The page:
"A child's learning is the function more of the characteristics of his classmates than those of the teacher." James Coleman, 1972

Monday, January 24, 2022

How to Learn Nothing from the Failure of VAM-Based Teacher Evaluation

The Annenberg Institute for School Reform is a most exclusive academic club lavishly funded and outfitted at Brown U. for the advancement of corporate education in America. 

The Institute is headed by Susanna Loeb, who has a whole slew of degrees from prestigious universities, none of which has anything to do with the science and art of schooling, teaching, or learning.  

Researchers at the Institute are circulating a working paper that, at first glance, would suggest that school reformers might have learned something about the failure of teacher evaluation based on value-added models applied to student test scores. The abstract:

Starting in 2009, the U.S. public education system undertook a massive effort to institute new high-stakes teacher evaluation systems. We examine the effects of these reforms on student achievement and attainment at a national scale by exploiting the staggered timing of implementation across states. We find precisely estimated null effects, on average, that rule out impacts as small as 1.5 percent of a standard deviation for achievement and 1 percentage point for high school graduation and college enrollment. We also find little evidence of heterogeneous effects across an index measuring system design rigor, specific design features, and district characteristics.

So could this mean that the national failure of VAM applied to teacher evaluation might translate to decreasing the brutalization of teachers and the waste of student learning time that resulted from the implementation of VAM beginning in 2009? No such luck.  
The conclusion of the paper, in fact, clearly shows that the Annenbergers have concluded that the failure to raise test scores by corporate accountability means (VAM) resulted from laggard states and districts that did not adhere strictly to the VAM's mad methods.  In short, the corporate-led failure of VAM in education happened as a result of schools not being corporate enough:

Firms in the private sector often fail to implement best management practices and performance evaluation systems because of imperfectly competitive markets and the costs of implementing such policies and practices (Bloom and Van Reenen 2007). These same factors are likely to have influenced the design and implementation of teacher evaluation reforms. Unlike firms in a perfectly competitive market with incentives to implement management and evaluation systems that increase productivity, school districts and states face less competitive pressure to innovate. Similarly, adopting evaluation systems like the one implemented in Washington D.C. requires a significant investment of time, money, and political capital. Many states may have believed that the costs of these investments outweighed the benefits. Consequently, the evaluation systems adopted by many states were not meaningfully different from the status quo and subsequently failed to improve student outcomes.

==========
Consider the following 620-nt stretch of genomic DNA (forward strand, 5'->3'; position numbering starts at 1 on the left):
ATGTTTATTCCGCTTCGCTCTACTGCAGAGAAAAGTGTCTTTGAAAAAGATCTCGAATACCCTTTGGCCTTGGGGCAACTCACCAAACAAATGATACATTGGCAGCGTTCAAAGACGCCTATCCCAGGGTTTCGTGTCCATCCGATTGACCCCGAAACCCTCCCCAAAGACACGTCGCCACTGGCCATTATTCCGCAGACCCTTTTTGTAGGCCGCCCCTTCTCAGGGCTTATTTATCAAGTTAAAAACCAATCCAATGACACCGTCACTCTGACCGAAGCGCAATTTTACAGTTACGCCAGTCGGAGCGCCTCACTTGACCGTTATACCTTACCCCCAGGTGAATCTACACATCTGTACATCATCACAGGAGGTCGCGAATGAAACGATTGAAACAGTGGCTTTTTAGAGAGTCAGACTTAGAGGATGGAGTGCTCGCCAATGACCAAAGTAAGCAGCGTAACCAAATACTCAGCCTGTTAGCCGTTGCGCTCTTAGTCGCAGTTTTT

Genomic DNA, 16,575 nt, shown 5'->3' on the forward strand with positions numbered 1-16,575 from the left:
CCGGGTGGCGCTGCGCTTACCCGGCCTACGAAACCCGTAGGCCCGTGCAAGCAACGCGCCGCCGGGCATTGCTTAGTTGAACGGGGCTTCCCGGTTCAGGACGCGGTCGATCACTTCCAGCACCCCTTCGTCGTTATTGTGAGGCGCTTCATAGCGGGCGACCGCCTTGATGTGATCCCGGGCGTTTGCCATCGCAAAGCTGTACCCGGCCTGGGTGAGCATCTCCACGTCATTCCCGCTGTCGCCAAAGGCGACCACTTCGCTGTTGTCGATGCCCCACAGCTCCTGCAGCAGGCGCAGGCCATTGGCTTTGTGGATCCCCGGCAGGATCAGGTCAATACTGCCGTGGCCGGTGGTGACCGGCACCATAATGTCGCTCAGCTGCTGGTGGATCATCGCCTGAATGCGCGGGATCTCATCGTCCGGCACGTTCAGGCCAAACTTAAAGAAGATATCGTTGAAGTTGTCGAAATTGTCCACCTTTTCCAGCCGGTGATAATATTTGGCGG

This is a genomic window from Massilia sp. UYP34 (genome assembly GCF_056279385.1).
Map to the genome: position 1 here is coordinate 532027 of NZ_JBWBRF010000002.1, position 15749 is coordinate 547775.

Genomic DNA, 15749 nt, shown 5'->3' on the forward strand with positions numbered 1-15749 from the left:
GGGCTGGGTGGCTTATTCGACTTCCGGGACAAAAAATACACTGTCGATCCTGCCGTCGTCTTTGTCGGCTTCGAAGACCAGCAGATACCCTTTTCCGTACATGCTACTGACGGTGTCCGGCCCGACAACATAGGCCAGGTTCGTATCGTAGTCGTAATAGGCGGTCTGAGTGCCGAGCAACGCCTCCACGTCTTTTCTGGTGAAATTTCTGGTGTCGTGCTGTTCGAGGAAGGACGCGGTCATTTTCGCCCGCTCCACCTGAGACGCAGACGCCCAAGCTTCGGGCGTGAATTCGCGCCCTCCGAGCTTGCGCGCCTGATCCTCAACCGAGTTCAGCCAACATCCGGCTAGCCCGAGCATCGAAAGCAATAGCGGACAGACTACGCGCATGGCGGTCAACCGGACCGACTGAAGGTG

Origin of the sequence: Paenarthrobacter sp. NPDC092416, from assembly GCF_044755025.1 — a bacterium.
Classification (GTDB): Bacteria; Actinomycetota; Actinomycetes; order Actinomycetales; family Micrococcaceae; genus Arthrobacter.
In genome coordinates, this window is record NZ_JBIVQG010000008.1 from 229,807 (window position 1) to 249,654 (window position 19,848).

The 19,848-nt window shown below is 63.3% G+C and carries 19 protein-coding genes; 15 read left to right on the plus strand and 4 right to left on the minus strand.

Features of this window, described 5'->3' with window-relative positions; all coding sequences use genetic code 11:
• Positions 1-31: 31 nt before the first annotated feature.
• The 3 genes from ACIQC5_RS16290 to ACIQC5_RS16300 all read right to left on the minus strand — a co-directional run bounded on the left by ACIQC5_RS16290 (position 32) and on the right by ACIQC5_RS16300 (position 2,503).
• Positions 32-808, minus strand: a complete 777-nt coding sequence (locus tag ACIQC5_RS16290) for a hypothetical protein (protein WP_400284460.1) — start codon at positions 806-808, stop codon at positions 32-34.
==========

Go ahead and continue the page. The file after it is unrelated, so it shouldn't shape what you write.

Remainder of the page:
So the Gates-Duncan RTTT corporate plan for teacher evaluation failed not because it was a corporate model but because it was not corporate enough!  In short, there were way too many small carrots and not enough big sticks.

Wednesday, January 19, 2022

British Study Finds Phonics Fanaticism "is uninformed and failing children"

 A new British study reported in The Guardian finds that the imbalance created by dependence on phonics in reading instruction to the exclusion of balanced literacy approaches effectively limits children's comprehension and understanding of what they read, children's desire to read, children's appreciation of books, and their reading achievement scores. 

So what's not to love about concentrated phonics instruction, especially for disenfranchised children?  After all, it is best child neurological training regimen for a life without independent thinking, individual initiative, a broad understanding of how the world works, or the capacity for imaginative problem solving.

The study concludes with a call for national reading curriculum and instruction policy control to be removed from appointed officials whose job it is to pursue an education agenda based on political ideology rather than empirical evidence. How quaint!

From The Guardian:

A landmark study has described the way primary school pupils are taught to read in England as “uninformed and failing children”, calling on the government to drop its narrow focus on phonics.

Researchers at UCL’s Institute of Education say the current emphasis on synthetic phonics, which teaches children to read by helping them to identify and pronounce sounds which they blend together to make words, is “not underpinned by the latest evidence”.

They claim analysis of multiple systematic reviews, experimental trials and data from international assessment tests such as Pisa suggests that teaching reading in England may have been less successful since the adoption of the synthetic phonics approach rather than more.

The UCL researchers are among 250 signatories to a letter which has been sent to education secretary Nadhim Zahawi, calling on the government to allow for a wider range of approaches to teaching reading, which would allow teachers to use their own judgment about which is best for their pupils. . . .

Monday, January 17, 2022

New Sex Crimes Charges Against Another KIPP Teacher

In August 2021, the Southern District of New York announced sex crimes charges against a former Bronx KIPP teacher, Jesus Concepcion, who is now facing 10 years to life on one charge and 15 years to life on another.